9.       Staff provides stone and affirmation and supports man

     

    V.  Safety

     

    Safety is very important to observe in all of the exercises – not just physical safety but also psychological safety. When performing a physical exercise, make sure that all potential hazards are cleared. Do you have enough space? Is there a rug that could cause a man to slip and fall? Do you have any injuries or weaknesses? Make sure that glasses, watches and other jewelry are removed. Always consider the possible hazards and remove or at least reduce them.

     

    We suggest using sturdy walls, the floor, or something else as a way of creating physical restraint, rather than other men. Other men can be injured; walls and floors offer a man something he can control himself. If he has felt enough restraint, he can let go whenever he determines is the right time for him.

     

    As for psychological safety, that can be harder to judge, but if you feel that an exercise is doing more harm than good, do not be afraid to speak up. If you are the person in the “heart” and feel unsafe speak up. If you are not in the heart or participating in the exercise, first check in with the person leading the exercise and or the man in the “doing the work.” It is always better to err on the side of caution than to keep crashing ahead with something that could lead to disastrous results. Having said all of that, the exercises in this book are all tried and true methods that have been used successfully for many years, but…the phrase “famous last words” sometimes comes to mind

     

    VI.  Problems to avoid:

    rescuing 

    ·         asking too many questions, giving advice 

     

    derailing

    ·         the process by interrupting the man’s work with suggestions about what he should do if he gets stuck, rather than offering him some alternatives,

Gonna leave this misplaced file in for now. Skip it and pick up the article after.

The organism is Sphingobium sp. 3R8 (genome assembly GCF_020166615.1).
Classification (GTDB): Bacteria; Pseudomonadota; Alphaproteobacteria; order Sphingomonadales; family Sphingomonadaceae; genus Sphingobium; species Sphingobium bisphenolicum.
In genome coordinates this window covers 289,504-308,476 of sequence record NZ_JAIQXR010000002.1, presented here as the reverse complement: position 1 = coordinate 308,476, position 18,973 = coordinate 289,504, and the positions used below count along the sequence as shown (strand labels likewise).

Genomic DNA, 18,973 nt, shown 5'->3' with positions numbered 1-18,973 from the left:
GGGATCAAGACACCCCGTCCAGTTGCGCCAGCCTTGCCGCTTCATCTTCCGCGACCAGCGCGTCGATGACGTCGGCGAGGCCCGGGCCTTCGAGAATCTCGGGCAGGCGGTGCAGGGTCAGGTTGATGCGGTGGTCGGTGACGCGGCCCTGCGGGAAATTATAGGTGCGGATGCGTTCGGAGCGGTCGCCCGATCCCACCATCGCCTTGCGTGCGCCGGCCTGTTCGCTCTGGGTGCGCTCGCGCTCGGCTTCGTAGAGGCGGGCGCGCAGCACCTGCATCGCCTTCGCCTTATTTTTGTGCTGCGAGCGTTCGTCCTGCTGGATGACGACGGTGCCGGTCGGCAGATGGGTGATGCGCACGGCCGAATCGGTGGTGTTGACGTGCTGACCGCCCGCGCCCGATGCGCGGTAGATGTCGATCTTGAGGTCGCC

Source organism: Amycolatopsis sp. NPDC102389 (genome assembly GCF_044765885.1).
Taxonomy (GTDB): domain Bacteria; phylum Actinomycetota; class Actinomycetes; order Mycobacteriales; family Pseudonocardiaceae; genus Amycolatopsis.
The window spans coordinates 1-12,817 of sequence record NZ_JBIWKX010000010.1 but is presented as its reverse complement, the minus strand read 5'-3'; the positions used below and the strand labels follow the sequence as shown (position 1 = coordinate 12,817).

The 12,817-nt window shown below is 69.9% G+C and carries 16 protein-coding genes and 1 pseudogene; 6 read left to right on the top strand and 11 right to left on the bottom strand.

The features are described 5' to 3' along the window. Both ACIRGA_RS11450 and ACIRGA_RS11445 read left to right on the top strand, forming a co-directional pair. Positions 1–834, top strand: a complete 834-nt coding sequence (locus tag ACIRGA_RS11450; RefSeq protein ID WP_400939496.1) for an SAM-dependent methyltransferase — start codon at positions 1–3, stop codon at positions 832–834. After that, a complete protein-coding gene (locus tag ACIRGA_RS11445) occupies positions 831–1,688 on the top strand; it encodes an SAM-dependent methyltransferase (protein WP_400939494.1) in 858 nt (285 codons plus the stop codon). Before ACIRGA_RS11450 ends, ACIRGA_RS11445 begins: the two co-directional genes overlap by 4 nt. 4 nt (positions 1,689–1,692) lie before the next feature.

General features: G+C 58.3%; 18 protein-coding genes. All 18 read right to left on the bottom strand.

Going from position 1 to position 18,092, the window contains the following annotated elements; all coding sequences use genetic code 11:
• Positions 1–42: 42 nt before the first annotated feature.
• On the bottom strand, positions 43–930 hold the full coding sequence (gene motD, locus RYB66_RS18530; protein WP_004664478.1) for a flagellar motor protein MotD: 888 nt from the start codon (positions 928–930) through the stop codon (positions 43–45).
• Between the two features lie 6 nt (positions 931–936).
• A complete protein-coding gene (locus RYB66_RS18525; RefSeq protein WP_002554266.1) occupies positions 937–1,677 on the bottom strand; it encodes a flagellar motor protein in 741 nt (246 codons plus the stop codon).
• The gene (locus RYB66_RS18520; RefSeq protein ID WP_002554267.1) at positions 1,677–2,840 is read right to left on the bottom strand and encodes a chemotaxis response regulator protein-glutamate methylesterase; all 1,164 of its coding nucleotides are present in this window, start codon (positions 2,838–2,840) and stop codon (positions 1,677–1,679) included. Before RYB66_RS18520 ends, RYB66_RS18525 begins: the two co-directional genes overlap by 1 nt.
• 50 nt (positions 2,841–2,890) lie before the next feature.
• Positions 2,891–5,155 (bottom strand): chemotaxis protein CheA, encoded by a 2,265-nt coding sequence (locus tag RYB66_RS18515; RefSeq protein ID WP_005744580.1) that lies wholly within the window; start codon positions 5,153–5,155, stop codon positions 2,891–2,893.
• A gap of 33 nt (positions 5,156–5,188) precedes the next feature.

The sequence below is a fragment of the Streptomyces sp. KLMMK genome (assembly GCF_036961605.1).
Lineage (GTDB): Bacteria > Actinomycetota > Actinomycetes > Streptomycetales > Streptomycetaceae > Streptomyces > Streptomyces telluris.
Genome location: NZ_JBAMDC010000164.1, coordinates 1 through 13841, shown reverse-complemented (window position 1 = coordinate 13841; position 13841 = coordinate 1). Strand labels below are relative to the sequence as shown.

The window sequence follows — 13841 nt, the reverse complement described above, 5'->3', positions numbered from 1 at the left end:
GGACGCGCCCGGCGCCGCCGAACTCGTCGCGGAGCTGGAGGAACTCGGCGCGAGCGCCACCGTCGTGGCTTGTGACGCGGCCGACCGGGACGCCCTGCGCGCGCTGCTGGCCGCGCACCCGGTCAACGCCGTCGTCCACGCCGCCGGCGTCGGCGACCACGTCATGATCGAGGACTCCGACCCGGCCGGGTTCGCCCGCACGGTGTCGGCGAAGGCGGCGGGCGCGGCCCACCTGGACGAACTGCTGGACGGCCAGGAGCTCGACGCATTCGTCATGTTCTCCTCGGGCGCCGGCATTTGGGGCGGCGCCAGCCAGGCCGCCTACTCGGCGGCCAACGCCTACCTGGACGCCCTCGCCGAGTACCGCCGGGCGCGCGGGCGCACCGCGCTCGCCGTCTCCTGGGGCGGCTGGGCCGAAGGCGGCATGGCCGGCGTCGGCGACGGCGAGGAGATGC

chaos

    ·         where too many men are leading the process and it goes in different directions

    retraumatization

    ·         where a guy is forced to re-experience a traumatic life event where he feels as powerless and abused as he did during the original episode

     

     

    VI. Initial Weekend Components and how they are integrated

     

    The VOH Board and Leaders have been aware of the need for a leadership development program for some time. The Basic Staff Training is the first of a planned series of trainings to teach men skills to help them staff

     

     

    1. The major focus of the basic staff training is on teaching the theory and practice of “heartwork” or what is more commonly known as psychodrama. Participants will have the opportunity to facilitate, experience, and discuss “heartwork” as it is done on the Initial Weekends.

     

    1. Develop an understanding of each component of the Initial Weekend and how they are interrelated.

     

    1. Provide an overnight training experience similar to the Initial Weekend format for interested VOH individuals and groups to meet and build relationships.